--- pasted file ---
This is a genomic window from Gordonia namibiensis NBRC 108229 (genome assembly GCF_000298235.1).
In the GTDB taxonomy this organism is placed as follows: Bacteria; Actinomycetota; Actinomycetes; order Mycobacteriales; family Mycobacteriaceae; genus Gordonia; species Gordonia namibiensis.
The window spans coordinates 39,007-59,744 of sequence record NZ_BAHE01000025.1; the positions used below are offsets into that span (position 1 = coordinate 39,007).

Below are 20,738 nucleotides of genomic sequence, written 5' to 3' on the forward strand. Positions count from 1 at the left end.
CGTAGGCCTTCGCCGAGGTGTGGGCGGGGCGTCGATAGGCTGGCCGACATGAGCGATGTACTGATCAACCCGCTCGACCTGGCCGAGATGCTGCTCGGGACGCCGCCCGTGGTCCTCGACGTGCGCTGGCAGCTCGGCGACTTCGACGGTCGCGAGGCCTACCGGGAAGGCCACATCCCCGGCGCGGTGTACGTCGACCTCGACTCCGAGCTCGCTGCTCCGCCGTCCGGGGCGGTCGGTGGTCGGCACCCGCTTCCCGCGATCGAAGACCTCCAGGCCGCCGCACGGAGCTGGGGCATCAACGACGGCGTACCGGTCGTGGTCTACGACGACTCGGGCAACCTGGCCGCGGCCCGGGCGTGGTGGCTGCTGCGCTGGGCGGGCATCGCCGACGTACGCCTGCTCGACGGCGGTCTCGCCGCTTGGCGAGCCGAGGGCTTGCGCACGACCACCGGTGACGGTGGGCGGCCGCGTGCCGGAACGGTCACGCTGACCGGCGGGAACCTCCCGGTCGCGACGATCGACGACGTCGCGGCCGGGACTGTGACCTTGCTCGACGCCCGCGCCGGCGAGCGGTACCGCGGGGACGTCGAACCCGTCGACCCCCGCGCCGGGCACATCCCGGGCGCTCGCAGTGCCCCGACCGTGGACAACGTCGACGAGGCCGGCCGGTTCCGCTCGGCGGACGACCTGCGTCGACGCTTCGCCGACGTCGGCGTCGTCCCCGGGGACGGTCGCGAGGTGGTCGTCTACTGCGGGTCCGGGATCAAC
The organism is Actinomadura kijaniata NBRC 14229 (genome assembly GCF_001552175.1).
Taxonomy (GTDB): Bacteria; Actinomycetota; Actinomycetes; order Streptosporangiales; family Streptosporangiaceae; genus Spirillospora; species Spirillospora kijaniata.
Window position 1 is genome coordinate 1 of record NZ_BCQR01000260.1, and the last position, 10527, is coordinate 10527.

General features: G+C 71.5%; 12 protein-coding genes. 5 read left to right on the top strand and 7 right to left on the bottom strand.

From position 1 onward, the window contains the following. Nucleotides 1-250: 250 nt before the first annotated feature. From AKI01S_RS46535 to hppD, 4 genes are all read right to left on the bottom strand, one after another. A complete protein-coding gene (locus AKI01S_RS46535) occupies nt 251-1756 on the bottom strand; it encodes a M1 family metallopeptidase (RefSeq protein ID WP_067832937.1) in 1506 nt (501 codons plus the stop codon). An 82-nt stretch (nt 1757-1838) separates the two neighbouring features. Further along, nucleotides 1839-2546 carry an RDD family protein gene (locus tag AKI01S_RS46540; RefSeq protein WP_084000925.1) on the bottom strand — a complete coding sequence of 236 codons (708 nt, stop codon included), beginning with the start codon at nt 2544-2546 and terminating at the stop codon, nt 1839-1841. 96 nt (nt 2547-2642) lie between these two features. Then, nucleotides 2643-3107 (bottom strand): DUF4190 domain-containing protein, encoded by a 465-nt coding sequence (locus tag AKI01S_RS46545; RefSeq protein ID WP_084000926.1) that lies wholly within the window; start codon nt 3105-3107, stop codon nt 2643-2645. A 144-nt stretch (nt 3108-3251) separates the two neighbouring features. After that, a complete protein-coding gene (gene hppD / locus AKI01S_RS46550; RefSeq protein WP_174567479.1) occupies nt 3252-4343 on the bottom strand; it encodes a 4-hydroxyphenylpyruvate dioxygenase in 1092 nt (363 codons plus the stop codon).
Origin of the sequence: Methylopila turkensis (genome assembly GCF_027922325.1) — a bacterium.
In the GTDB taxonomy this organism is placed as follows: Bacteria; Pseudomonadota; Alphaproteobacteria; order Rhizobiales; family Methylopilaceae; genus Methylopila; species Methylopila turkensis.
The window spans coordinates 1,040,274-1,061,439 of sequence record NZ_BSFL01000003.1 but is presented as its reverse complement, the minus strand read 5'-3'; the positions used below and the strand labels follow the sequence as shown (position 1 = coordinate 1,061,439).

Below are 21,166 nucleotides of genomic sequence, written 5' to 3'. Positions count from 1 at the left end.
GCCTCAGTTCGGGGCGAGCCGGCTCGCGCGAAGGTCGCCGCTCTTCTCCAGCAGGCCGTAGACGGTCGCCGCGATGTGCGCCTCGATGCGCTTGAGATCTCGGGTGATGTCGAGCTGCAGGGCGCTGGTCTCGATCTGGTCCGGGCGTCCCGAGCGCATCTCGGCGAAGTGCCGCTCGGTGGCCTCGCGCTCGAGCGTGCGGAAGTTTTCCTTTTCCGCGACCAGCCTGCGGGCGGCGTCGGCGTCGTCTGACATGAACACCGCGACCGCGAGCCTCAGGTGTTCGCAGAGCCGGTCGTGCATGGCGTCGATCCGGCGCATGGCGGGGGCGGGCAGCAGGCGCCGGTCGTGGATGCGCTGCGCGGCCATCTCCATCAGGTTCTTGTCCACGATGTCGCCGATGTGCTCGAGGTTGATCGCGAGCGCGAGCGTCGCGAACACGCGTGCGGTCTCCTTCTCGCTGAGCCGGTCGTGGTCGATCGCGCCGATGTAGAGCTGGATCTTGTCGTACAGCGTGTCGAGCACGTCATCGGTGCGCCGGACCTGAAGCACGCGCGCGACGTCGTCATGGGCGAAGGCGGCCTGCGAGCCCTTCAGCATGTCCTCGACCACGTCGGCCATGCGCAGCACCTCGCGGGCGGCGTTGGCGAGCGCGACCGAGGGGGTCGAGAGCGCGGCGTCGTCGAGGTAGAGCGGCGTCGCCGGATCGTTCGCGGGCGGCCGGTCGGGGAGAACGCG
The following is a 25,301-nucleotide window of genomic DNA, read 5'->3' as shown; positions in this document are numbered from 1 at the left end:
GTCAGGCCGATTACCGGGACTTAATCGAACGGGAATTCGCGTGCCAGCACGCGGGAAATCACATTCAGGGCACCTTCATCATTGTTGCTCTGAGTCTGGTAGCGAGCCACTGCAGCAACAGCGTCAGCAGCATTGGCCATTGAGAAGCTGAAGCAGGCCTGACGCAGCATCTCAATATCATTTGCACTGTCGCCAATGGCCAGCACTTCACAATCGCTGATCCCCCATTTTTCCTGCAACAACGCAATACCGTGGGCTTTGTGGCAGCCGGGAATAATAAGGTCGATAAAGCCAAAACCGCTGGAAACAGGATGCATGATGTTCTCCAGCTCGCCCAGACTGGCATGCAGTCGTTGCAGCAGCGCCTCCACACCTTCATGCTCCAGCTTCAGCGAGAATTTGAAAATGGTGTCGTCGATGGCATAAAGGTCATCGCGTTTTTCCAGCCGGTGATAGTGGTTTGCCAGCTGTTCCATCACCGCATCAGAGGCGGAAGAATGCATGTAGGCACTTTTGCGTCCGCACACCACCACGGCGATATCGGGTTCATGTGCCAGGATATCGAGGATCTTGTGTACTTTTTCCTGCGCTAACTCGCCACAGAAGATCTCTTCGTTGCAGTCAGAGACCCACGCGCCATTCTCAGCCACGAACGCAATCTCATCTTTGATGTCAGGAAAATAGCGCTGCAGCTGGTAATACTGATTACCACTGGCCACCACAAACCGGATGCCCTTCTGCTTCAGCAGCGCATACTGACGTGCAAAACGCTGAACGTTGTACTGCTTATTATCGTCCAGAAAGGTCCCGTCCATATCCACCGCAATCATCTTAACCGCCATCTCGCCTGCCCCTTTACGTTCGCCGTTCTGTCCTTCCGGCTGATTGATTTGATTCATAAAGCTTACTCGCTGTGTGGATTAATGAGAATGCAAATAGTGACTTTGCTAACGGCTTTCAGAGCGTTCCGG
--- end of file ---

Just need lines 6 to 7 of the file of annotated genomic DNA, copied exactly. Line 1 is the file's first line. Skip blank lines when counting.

The organism is Actinomadura kijaniata NBRC 14229 (genome assembly GCF_001552175.1).
Taxonomy (GTDB): Bacteria; Actinomycetota; Actinomycetes; order Streptosporangiales; family Streptosporangiaceae; genus Spirillospora; species Spirillospora kijaniata.